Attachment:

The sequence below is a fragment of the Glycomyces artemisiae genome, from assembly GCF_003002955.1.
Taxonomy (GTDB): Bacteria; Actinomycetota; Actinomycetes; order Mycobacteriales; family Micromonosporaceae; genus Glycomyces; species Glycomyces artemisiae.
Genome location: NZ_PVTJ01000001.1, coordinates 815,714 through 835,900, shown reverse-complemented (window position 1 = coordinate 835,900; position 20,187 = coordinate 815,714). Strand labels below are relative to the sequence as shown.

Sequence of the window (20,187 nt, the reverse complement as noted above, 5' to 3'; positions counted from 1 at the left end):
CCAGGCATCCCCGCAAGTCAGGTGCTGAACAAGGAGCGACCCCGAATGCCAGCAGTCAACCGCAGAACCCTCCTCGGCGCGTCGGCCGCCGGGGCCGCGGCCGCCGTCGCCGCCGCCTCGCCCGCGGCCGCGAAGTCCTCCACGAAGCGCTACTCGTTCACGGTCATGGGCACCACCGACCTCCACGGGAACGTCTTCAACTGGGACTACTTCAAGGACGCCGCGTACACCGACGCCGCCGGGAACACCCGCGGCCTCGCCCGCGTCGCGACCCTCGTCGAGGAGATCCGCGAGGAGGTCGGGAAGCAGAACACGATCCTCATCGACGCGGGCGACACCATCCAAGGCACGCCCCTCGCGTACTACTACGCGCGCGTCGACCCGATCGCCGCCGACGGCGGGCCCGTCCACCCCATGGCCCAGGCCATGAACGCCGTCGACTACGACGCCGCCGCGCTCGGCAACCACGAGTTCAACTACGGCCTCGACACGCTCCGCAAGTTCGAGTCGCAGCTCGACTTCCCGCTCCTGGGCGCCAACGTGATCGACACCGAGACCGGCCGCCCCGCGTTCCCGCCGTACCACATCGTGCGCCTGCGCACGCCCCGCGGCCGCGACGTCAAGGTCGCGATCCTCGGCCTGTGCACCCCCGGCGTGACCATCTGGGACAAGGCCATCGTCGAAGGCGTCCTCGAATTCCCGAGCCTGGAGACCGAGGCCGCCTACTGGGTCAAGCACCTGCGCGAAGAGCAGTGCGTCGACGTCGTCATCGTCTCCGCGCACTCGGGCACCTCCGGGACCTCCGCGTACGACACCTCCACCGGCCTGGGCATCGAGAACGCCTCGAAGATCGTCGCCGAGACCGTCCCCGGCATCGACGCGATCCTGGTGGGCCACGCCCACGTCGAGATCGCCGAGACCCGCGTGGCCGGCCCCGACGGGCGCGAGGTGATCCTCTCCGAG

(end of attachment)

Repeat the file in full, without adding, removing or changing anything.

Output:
The sequence below is a fragment of the Glycomyces artemisiae genome, from assembly GCF_003002955.1.
Taxonomy (GTDB): Bacteria; Actinomycetota; Actinomycetes; order Mycobacteriales; family Micromonosporaceae; genus Glycomyces; species Glycomyces artemisiae.
Genome location: NZ_PVTJ01000001.1, coordinates 815,714 through 835,900, shown reverse-complemented (window position 1 = coordinate 835,900; position 20,187 = coordinate 815,714). Strand labels below are relative to the sequence as shown.

Sequence of the window (20,187 nt, the reverse complement as noted above, 5' to 3'; positions counted from 1 at the left end):
CCAGGCATCCCCGCAAGTCAGGTGCTGAACAAGGAGCGACCCCGAATGCCAGCAGTCAACCGCAGAACCCTCCTCGGCGCGTCGGCCGCCGGGGCCGCGGCCGCCGTCGCCGCCGCCTCGCCCGCGGCCGCGAAGTCCTCCACGAAGCGCTACTCGTTCACGGTCATGGGCACCACCGACCTCCACGGGAACGTCTTCAACTGGGACTACTTCAAGGACGCCGCGTACACCGACGCCGCCGGGAACACCCGCGGCCTCGCCCGCGTCGCGACCCTCGTCGAGGAGATCCGCGAGGAGGTCGGGAAGCAGAACACGATCCTCATCGACGCGGGCGACACCATCCAAGGCACGCCCCTCGCGTACTACTACGCGCGCGTCGACCCGATCGCCGCCGACGGCGGGCCCGTCCACCCCATGGCCCAGGCCATGAACGCCGTCGACTACGACGCCGCCGCGCTCGGCAACCACGAGTTCAACTACGGCCTCGACACGCTCCGCAAGTTCGAGTCGCAGCTCGACTTCCCGCTCCTGGGCGCCAACGTGATCGACACCGAGACCGGCCGCCCCGCGTTCCCGCCGTACCACATCGTGCGCCTGCGCACGCCCCGCGGCCGCGACGTCAAGGTCGCGATCCTCGGCCTGTGCACCCCCGGCGTGACCATCTGGGACAAGGCCATCGTCGAAGGCGTCCTCGAATTCCCGAGCCTGGAGACCGAGGCCGCCTACTGGGTCAAGCACCTGCGCGAAGAGCAGTGCGTCGACGTCGTCATCGTCTCCGCGCACTCGGGCACCTCCGGGACCTCCGCGTACGACACCTCCACCGGCCTGGGCATCGAGAACGCCTCGAAGATCGTCGCCGAGACCGTCCCCGGCATCGACGCGATCCTGGTGGGCCACGCCCACGTCGAGATCGCCGAGACCCGCGTGGCCGGCCCCGACGGGCGCGAGGTGATCCTCTCCGAG